|Do you know where your variables are?|
I've read a bit of it, and here are my notes so far:
When you mention Baby perl, I'd suggest including a sidebar giving examples, such as:
In Numeric, String, and Boolean Context, first I'd move:
In exchange for not having to declare (or at least track) explicitly what type of data a variable contains or a function produces, Perl offers specific type contexts that tell the compiler how to treat a given value during an operation.
to the end of the first paragraph. I'd then change:
In exchange for not having to declare (or at least track) explicitly what type of data a variable contains or a function produces, Perl offers specific type contexts that tell the compiler how to treat a given value during an operation. The eq operator treats its operands as strings by enforcing string context on them. The == operator enforces numeric context.
to something like:
The code fails because the == operator enforces numeric context (e.g., it treats both 'alice' and 'bob' as numbers, and both are 0 in numeric context). You use the eq operator to specify string context for the comparison.
In the section The Default Scalar Variable you may want to change "best example a linguistic" to "best example of a linguistic".
In the same section, you have a snippet of code including:say "'$uncle'"
Which may give a confusing error message to someone reading the book. (Generally, when reading a programming book, I keep a couple editor windows open and try executing all the snippets I find, and make variations to verify I understand what's being said, and to solidify what I'm told.) So if someone is noodling around and tries the snippet, they'll get an error since "say" isn't enabled by default. You might want to add a sidebar earlier in the chapter giving them an example of how they can follow along in the book. Something like telling them to add the module with the -M switch on all your examples, or a use statement at the start of their test files or some such. (In fact, I'd suggest you have a template for them to use for their experiments, and then run all your snippets in the template to ensure that no syntax errors pop up. This can give you an opportunity to enforce the mantra "always use strict and warnings". Then, if you have "answers" at the end of your book, you can include the complete bit using your template.)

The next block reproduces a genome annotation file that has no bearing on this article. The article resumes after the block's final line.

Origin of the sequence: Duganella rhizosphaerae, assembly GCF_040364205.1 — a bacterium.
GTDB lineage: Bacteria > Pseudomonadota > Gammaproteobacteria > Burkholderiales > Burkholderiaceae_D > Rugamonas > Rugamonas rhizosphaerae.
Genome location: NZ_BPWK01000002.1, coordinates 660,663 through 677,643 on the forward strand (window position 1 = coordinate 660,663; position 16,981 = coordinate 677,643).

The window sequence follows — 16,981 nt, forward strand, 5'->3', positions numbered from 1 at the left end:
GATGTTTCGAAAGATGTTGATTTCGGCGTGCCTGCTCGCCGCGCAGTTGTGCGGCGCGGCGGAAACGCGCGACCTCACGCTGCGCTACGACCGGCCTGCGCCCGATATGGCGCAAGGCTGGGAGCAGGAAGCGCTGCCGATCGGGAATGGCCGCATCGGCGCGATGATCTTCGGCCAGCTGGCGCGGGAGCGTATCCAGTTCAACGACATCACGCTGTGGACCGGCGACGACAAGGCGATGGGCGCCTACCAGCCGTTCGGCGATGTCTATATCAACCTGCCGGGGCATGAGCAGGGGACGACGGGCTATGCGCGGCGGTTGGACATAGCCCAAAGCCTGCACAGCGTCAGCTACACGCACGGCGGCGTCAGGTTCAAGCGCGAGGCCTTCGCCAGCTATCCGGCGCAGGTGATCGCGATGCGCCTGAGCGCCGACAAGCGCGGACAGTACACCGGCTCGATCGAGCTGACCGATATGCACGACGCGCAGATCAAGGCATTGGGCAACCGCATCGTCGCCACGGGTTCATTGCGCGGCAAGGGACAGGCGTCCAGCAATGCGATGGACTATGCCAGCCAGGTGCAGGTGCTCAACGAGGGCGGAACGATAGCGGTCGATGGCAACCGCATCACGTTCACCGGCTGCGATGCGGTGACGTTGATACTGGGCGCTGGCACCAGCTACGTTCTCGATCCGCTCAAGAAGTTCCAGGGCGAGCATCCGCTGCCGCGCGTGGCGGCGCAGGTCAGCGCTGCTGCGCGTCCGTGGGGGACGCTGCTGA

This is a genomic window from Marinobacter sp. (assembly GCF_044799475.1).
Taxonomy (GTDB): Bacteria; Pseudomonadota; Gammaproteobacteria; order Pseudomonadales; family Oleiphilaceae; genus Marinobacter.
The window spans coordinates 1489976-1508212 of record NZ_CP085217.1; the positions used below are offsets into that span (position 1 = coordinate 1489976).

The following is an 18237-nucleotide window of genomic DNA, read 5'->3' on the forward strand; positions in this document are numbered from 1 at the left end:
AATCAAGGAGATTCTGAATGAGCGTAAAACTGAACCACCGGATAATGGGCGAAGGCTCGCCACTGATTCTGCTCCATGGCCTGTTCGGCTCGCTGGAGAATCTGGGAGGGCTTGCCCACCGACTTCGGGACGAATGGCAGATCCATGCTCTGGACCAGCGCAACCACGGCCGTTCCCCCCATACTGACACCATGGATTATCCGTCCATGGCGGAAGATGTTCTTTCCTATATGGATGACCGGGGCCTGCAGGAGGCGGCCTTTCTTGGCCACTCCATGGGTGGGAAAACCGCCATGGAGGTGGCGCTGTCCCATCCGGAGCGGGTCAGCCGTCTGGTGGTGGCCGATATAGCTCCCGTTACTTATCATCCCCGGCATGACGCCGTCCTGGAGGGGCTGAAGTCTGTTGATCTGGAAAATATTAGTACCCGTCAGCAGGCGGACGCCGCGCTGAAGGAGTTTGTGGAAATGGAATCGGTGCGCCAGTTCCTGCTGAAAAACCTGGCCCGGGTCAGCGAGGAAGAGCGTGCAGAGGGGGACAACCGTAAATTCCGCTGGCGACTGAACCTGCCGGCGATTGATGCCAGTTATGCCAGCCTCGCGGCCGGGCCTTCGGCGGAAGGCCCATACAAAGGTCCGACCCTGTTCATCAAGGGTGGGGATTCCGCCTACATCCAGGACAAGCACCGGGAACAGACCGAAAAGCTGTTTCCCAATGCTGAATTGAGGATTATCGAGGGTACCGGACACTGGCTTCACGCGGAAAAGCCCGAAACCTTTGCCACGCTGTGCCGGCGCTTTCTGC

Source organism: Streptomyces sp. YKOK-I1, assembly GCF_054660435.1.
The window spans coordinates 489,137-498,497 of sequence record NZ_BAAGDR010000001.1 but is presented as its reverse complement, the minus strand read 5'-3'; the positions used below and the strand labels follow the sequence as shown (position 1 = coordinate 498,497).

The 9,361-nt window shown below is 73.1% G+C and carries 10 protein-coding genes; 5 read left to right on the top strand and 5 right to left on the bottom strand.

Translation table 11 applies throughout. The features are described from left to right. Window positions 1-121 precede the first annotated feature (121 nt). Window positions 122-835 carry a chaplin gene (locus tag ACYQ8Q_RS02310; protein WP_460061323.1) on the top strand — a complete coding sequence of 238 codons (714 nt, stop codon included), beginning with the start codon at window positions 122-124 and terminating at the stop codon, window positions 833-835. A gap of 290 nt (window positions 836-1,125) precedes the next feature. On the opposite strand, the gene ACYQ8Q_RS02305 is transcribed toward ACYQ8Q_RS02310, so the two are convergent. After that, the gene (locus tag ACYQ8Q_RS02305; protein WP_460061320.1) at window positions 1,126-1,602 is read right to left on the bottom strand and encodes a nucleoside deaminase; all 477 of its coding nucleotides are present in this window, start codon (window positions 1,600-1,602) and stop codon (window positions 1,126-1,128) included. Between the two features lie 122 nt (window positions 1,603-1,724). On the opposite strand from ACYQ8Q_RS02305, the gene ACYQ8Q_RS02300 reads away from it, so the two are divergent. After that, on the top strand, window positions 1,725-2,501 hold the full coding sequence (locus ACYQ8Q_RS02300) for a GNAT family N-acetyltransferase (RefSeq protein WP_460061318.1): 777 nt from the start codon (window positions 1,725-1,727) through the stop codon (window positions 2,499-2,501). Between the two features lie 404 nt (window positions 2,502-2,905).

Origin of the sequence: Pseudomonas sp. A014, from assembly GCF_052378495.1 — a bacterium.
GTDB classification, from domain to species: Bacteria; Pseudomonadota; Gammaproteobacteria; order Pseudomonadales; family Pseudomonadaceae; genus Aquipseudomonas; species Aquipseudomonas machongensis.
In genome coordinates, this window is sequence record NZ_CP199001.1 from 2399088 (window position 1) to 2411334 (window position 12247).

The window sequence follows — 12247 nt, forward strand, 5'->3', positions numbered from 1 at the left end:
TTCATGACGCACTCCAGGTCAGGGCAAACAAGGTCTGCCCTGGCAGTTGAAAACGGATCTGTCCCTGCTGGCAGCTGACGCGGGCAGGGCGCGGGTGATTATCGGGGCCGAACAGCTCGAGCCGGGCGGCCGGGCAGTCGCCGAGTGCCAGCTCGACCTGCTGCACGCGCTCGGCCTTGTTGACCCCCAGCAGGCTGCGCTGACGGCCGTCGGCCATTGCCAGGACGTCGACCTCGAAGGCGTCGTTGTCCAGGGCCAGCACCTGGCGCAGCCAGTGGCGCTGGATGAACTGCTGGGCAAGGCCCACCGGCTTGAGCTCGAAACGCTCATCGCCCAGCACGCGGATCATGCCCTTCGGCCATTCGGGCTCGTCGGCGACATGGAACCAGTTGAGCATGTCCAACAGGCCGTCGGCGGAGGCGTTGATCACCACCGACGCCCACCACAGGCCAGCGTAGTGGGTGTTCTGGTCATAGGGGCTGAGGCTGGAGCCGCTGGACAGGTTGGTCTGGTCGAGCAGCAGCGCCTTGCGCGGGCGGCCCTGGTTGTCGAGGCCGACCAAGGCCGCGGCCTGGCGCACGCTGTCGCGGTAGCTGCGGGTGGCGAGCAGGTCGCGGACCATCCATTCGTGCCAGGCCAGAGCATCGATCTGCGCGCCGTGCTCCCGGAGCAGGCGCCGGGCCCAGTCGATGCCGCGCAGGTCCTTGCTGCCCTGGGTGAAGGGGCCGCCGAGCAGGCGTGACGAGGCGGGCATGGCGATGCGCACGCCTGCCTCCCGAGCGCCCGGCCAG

I've not finished this chapter yet. But I wanted to get you these notes before they become stale and useless...
In the Names section, I'd move the paragraph starting "When the utf8 pragma" into the introduction--specifically into the sidebar suggested earlier with the template. Then you have an opportunity to have them add it to the template (or not) as they see fit.
In the paragraph starting "These rules only apply to literal names found", I don't follow what you mean in the first sentence. If you're referring to the stuff just before the utf8 bit, then I'd change "literal" to "variable" and /, and I'd put the sentence after the end of the invalid perl identifiers list, fleshing it out a bit to make a paragraph. (When you say literal, I think stuff in single/double quotes, so it makes the sentence feel somewhat "off".)
As for the rest of the paragraph, I'd hold that for later (probably in the hash section) as many won't know what a symbolic lookup is, and you'll have the chance to explain that in the hash section.
I'll try to find some time to continue reading later.